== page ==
Sunday, June 23, 2024

Afghan Taliban commander rejects US peace push


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CHAMAN, Pakistan: A mid-level Afghan Taliban commander, whose fighters held two French journalists hostage for more than a year, said US overtures for peace talks were simply an attempt to divide Islamists.

In a rare insight into the thinking of a Taliban commander, Qari Mahmud Mujahid said the United States was just trying to save face after battlefield losses.

”The blood of thousands of our Mujahideen is bearing fruit and now the US and its allies are begging us to help them find a respectable exit from Afghanistan,” he told Reuters in an interview in the Pakistani border town of Chaman.

The United States is eager to stabilise Afghanistan as much as possible before the end of 2014 — when all NATO combat troops are due home — and has been stressing the need for all militant groups to pursue peace.

The United States has said it remains open to reaching an accord with insurgents ready to sever ties with al Qaeda, renounce violence and respect the Afghan constitution.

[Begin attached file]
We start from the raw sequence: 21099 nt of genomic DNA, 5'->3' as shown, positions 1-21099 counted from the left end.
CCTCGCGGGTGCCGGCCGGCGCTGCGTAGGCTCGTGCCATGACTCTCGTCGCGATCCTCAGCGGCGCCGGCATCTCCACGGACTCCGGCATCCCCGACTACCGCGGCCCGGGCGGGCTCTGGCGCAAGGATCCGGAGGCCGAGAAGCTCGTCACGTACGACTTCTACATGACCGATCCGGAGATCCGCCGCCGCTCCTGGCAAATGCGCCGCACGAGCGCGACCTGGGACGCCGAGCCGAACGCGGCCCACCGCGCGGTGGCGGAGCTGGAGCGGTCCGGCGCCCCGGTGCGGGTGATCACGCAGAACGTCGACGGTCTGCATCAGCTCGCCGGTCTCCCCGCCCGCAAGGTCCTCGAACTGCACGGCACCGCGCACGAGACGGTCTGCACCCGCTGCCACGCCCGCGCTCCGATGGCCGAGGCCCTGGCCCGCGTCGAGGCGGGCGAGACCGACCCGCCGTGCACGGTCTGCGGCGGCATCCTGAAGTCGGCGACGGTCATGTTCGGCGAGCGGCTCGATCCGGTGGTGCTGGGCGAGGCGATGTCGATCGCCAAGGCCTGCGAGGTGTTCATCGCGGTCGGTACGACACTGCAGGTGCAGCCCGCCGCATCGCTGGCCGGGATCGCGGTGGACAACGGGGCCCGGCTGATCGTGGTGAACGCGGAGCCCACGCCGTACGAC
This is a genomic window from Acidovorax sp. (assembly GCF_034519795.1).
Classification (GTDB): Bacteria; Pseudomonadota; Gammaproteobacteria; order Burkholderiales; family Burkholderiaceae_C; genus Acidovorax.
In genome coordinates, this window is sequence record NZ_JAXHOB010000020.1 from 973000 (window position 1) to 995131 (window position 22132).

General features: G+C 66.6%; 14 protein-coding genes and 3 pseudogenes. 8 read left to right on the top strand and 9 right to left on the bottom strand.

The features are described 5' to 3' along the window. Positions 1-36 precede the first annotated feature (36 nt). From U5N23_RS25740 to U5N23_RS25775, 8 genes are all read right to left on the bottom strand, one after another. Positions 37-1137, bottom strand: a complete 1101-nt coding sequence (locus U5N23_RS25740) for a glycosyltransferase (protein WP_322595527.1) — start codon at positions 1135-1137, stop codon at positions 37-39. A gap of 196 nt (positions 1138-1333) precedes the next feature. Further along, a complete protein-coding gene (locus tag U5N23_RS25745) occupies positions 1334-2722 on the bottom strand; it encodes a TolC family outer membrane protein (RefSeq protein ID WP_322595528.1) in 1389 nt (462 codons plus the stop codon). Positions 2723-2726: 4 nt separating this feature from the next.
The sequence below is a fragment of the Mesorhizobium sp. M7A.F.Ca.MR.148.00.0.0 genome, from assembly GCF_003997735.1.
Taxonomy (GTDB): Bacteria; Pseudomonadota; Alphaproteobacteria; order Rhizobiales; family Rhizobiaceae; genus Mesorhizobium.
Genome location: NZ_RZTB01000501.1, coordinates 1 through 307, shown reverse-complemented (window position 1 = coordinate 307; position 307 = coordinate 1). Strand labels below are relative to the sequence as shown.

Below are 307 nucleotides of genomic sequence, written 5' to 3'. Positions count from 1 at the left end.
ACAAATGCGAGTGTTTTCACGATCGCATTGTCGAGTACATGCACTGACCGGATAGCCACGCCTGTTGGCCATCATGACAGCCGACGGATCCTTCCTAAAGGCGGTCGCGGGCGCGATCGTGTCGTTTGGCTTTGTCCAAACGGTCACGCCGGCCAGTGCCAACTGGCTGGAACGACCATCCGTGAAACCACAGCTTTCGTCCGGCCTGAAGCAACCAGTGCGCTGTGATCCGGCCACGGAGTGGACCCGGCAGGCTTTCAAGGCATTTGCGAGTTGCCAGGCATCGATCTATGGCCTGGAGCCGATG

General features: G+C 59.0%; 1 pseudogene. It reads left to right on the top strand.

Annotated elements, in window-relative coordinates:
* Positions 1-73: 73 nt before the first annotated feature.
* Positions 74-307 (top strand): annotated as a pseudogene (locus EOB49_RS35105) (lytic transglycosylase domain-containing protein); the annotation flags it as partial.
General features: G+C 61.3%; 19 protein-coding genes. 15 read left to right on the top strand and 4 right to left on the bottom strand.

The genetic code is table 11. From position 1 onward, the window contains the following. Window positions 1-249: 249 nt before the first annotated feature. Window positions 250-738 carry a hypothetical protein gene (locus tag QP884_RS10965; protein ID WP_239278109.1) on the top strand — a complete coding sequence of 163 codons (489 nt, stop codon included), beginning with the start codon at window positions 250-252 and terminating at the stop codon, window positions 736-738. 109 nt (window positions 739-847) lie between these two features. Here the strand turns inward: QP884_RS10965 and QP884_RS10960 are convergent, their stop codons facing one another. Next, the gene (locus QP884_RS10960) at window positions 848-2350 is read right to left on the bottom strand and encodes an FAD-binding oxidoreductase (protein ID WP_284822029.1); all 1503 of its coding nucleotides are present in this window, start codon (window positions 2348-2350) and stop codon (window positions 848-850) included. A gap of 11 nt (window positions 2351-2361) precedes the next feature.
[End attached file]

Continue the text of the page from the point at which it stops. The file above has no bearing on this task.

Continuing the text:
Mujahid, a stern-looking figure who carries a US made pistol, is not part of the top Taliban leadership structure — he is a commander in Kapisa province, northeast of Kabul.

But his views shed light on how mid-level commanders interpret the American drive for reconciliation.

”This is their (the United States’) propaganda to divide our various fighting groups. The Taliban had defeated them on the battlefield and now they are working to find out a respectable exit from Afghanistan,” said Mujahid, flanked by guards with AK-47 assault rifles.

On a recent visit to Islamabad, US Secretary of State Hillary Clinton said it was time to bring all militant groups to the negotiating table.

Violence in Afghanistan is at its worst since 2001, according to the United Nations, although a recent Pentagon report says it is down. (UNI)


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